The use of anti- and pro-dive is also being experimented with. Antidive works great to reduce frontend dive on entry when applying the brakes. It works using the force of the brake pads gripping the rotors. The beauty of antidive is that the more you need it, the more there is.

Harder application of the brakes might produce more chassis dive. It also produces more antidive effect and therefore, more control of chassis dive. But what about when you need chassis dive?

Teams have been experimenting with using pro-dive on the left front suspension and antidive on the RF suspension. This promotes dive on the LF, thereby lowering the LF corner of the car for a more efficient aero-downforce effect. This is very tricky and other components, including shocks, must be adjusted to compensate for this effect in order to keep the car stable on entry. This is definitely not for the novice racer to try.

Changes to the camber must be made when balancing the setup. The LF tire will carry more load and do more work requiring more positive static camber. The RF tire will do less work and require less negative camber than when running an unbalanced setup. Be sure to stay on top of your tire temperatures and/or tire wear for dirt racers, so that you can adjust the front cambers to match the new dynamics of the balanced setup.

Rear Moment Center Design
The rear moment center location is important to the dynamics of the rear suspension. There seems to be a misunderstanding of the effect that the RMC has on the dynamics of the rear suspension. Here is how it's defined in automotive dynamics books written 60 years ago. The "theory" presented here has been proven many times over.

The angle of the Panhard bar can have a profound effect on the redistribution of loads on the four tires at mid turn and this affects the handling of the car in a separate way from MC dynamics.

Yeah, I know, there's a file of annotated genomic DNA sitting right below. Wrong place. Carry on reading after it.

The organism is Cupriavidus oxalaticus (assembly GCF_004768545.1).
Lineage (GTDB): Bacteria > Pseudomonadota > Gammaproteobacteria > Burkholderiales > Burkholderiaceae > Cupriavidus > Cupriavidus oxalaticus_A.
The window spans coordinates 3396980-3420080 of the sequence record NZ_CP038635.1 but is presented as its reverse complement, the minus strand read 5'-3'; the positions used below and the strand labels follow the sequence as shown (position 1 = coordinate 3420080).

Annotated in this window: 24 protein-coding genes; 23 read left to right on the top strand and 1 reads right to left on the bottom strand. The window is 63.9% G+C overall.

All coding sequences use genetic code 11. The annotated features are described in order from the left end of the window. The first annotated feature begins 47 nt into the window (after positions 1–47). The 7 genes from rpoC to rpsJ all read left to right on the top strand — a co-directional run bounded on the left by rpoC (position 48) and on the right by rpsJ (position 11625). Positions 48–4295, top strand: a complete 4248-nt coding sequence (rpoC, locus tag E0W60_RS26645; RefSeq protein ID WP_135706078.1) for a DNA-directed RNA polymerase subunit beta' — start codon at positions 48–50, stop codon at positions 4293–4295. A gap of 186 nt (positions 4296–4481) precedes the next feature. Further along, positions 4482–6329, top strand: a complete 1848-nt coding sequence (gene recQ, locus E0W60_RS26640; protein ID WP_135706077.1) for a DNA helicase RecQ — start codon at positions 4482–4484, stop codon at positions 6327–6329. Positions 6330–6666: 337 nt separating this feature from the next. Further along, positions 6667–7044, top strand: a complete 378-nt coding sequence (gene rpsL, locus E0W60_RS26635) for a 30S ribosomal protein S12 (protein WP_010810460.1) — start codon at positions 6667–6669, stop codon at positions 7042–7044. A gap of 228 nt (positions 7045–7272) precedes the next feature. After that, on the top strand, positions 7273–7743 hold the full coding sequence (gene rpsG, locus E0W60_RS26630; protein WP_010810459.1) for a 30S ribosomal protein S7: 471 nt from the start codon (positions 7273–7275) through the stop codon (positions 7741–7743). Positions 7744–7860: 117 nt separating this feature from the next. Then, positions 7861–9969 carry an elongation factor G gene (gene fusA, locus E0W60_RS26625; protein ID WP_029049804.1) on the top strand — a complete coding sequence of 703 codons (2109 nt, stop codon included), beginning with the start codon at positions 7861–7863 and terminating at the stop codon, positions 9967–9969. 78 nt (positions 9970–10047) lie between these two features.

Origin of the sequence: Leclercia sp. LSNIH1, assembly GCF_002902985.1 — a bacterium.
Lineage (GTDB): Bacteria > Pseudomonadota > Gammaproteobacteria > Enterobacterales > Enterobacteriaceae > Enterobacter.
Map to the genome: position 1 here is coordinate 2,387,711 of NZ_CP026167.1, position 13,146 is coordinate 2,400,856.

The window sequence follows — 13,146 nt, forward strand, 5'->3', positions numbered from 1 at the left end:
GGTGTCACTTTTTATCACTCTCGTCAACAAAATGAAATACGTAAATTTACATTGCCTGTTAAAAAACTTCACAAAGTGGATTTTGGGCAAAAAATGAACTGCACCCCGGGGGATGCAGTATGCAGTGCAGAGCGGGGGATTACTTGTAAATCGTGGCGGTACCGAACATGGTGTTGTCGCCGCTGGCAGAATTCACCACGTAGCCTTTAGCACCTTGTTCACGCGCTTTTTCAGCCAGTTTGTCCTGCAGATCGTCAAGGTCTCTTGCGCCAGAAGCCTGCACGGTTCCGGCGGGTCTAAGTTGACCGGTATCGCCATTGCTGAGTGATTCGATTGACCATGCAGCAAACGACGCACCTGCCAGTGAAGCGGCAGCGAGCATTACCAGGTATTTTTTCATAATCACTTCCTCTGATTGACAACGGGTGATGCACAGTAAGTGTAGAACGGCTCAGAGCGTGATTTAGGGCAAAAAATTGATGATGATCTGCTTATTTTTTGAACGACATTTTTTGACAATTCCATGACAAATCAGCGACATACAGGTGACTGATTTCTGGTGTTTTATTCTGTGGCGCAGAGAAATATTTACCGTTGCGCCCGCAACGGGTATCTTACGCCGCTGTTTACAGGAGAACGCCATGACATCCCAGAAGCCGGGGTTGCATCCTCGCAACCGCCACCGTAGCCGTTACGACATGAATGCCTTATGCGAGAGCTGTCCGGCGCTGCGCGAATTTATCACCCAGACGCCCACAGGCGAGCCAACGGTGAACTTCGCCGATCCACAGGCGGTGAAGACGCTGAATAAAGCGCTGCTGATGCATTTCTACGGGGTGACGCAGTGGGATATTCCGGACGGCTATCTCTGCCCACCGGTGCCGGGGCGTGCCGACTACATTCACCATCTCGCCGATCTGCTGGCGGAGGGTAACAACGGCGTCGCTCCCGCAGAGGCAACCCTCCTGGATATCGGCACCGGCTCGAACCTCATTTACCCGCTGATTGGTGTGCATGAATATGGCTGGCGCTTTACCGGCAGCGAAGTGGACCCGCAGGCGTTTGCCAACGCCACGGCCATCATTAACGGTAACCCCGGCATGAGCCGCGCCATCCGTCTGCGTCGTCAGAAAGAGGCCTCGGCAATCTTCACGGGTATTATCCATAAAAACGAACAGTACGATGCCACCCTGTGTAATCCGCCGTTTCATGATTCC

The race car "feels" the rear MC midway between the top of the two springs (top mounts of the shocks on coilover systems) and the height as an average of the height of the ends of the locating device. A Panhard bar or J-bar has two ends and the average height of those ends is the rear MC's height.

Experiments have shown that lateral placement of the rear locating device does not change the dynamics of the rear suspension. That is not to say that how the device is mounted and where doesn't change the handling of the race car. There are several mounting trends that produce marked changes to the handling of the car due to artificial load redistribution.

Mounting the J-bar or Panhard bar to the left side of the chassis has a loosening effect when the car corners. This helps a tight car, but is one of those crutches we sometimes talk about. On dirt cars, angling the bar with a left-side chassis mount, and the left end higher than the right end, does have a profound effect on handling.

If the bar is angled inline with the right rear tire-contract patch, a lot of force is directed onto that tire. This helps cut through the dry powder on extremely dry slick tracks. If the track were more moist and tacky, it would be better to flatten out the bar and maybe move it over to a righthand chassis mount. This has been done with good success on touring Dirt Late Models under those conditions.

Rear Steer and Rear Alignment
How we design and place our rear trailing links has a lot to do with how our car will handle. As the car moves vertically, the rearend will most likely steer to a certain degree depending on the design. Rear steer design goals are very different between dirt cars and asphalt cars. We also need to make sure the static alignment of our rearend is correct. No matter how we end up at mid turn, the rearend should be squared to the centerline of the car when the chassis is at ride height.